Passed in the Indian Parliament on 29 March 2017, the Goods and Service Tax Act came into effect on 1 July 2017. The GST tax that has replaced a number of indirect taxes was formed in order to streamline the country’s taxation process and bring the needed transformations. Bringing the indirect taxes under its umbrella, the implementation of GST has helped in eliminating the cascading tax effect and also in decreasing a large number of compliances that an individual earlier had to consider. As the whole country is now under one system of tax, GST has brought uniformity in tax rates, and thus simplified the online process of GST registration. 

Let us take a look at the components and the different types of GST in detail: 

What is GST?

Goods and services tax is a comprehensive and destination-based indirect tax levied by the Government of India on the supply of all the goods and services. Being a tax with a wide scope, it has encompassed almost all the indirect taxes like VAT, service tax, excise duty, etc to make taxpaying hassle-free for all. GST is also a destination-based tax as it is claimed from the place of consumption rather than the place of origin of the goods. 

GST is divided into several components to save an individual from paying several taxes and also taking care of the revenues of all the governments (State and Central). Therefore, when a consumer buys a product he pays the price which is inclusive of the GST, which in turn is then paid by the supplier to the respective governing bodies.

What are the differences between types of GST?

Based on the type of transaction made, (intra-state and inter-state) GST is divided into four components which constitute all types of GST. This table illustrates the different types of GST and the differences among their components:

Types of GST 

Authority responsible for the collection

Priority of Tax credit use

Applicable Transactions

Benefitting Authority

CGST

Central Government 

CGST, IGST

Intra-state transfers (within the same state)

Central Government

SGST

State Government

SGST, IGST

Intra-state transfers (within the same state)

State Government

UGST

Union Territory Government

UTGST, IGST

Intra-union territory transfer (within a union territory)

Union Territory Government

IGST

Central government

IGST, CGST, SGST

Inter-state transfer ( from one state to the other)

State Government and Central Government 

Current application of the different types of GST:

To understand clearly the applications of all the different types of GST some examples are given in the form of a table below:

CGST

SGST

IGST

UTGST

Case

Shruti Jaiswal, a supplier from Himachal Pradesh had sold goods to Ayush Singh, a consumer from the same state, worth INR 10,000. 

Shruti Jaiswal, a supplier from Himachal Pradesh had sold goods to Ayush Singh, a consumer from the same state, worth INR 10,000.

Rohit Singh is a supplier from Bengaluru who had sold goods to Raman Naik a consumer from Kerela, worth INR 15,000.

Mayank Sharma is a supplier from Pudducherry who had sold goods to Shashi Reddy, a consumer from the same place, worth INR 5000.

Types of GST applicable

Applicable GST would be CGST and SGST with equal weightage.

Applicable GST would be CGST and SGST with equal weightage.

Applicable GST would be IGST

Applicable GST would be UTGST and CGST with equal weightage

Calculation of the amount

Assuming the rate @ 18%, both the CGST and SGST would be charged at 9% each.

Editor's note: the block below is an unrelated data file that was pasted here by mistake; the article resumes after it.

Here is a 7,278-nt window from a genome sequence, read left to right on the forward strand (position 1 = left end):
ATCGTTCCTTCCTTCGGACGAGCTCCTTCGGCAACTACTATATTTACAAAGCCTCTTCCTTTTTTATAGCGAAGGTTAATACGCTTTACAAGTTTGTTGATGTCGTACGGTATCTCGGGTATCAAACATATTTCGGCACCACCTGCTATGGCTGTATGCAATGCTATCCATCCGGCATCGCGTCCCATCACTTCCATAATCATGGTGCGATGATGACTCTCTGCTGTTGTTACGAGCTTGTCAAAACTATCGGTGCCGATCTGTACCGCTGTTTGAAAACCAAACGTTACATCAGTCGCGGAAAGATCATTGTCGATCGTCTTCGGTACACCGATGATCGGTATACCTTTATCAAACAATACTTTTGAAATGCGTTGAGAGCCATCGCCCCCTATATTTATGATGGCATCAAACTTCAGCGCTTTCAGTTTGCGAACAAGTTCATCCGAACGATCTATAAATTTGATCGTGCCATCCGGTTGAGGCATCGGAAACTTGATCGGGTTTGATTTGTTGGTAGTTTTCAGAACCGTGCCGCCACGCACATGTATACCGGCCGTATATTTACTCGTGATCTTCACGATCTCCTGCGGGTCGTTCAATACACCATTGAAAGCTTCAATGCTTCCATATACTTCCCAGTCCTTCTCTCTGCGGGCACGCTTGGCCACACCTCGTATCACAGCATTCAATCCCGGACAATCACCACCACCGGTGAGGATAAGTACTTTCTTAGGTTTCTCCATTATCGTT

The total amount to be paid by the consumer would be INR 11800, wherein the GST amount is INR 1800.

The Central Government of India would earn a revenue of INR 900 on this transaction.

Assuming the rate @ 18%, both the CGST and SGST would be charged at 9% each.

The total amount to be paid by the consumer would be INR 11800, wherein the GST amount is INR 1800.

The State Government of Himachal Pradesh would earn a revenue of INR 900 on this transaction.

Assuming the rate @18%, IGST would be calculated:

The total amount to be paid by the consumer would be INR 17,700, wherein the GST amount is INR 2,700.

The IGST would be collected by the Central Government of India.

Assuming the rate @ 18%, both the CGST and UTGST would be charged at 9% each.

The total amount to be paid by the consumer would be INR 5,900, wherein the GST amount is INR 900.

The government of Puducherry would earn a revenue of INR 450 from the above transaction.

What is IGST or Integrated Goods and Services Tax?

Governed by the IGST Act, Integrated Goods, and Services Tax is a type of GST levied on inter-state supply of goods and/or services as well as import and exports. The Central Government collects this tax and then further divided into the respective states. 

  • The exports under IGST would be zero-rated,
  •  All the collections made through IGST shall be shared by both the Central and the State Governments.

For example, Mr Sanjeev, a businessman from Bihar sold his goods to Mr Anshuman in Karnataka worth INR 1,800. If the rate of GST applicable is 18%, the tax collected by the Central Government on these goods would be INR 1,800 which would further be shared between the State and the Central Government.

What is SGST? Or state goods and services tax?

Governed by the SGST Act, the State Goods, and Service Tax is a part of the GST regime that is applied on the intra-transfer state transfer of goods and services. Two types of taxes are levied on the purchase and supply of goods happening within the same state, one being CGST and the other SGST. The CGST tax is collected by the Central Government whereas the SGST is collected by the State Government. Taxes like purchase tax, octroi, VAT, luxury tax, etc are now included in the SGST.

For example, Mr Sanjeev from Bihar has sold his goods to Mr Prashant in Bihar itself, worth INR 10,000. The total tax levied on this purchase would be 18%, which would be equally divided into CGST and SGST. in this case, the total tax collected would be INR 1,800, wherein INR 900 will go to the Central Government and the other 900 would go to the Bihar government.

What is CGST or central goods and services tax?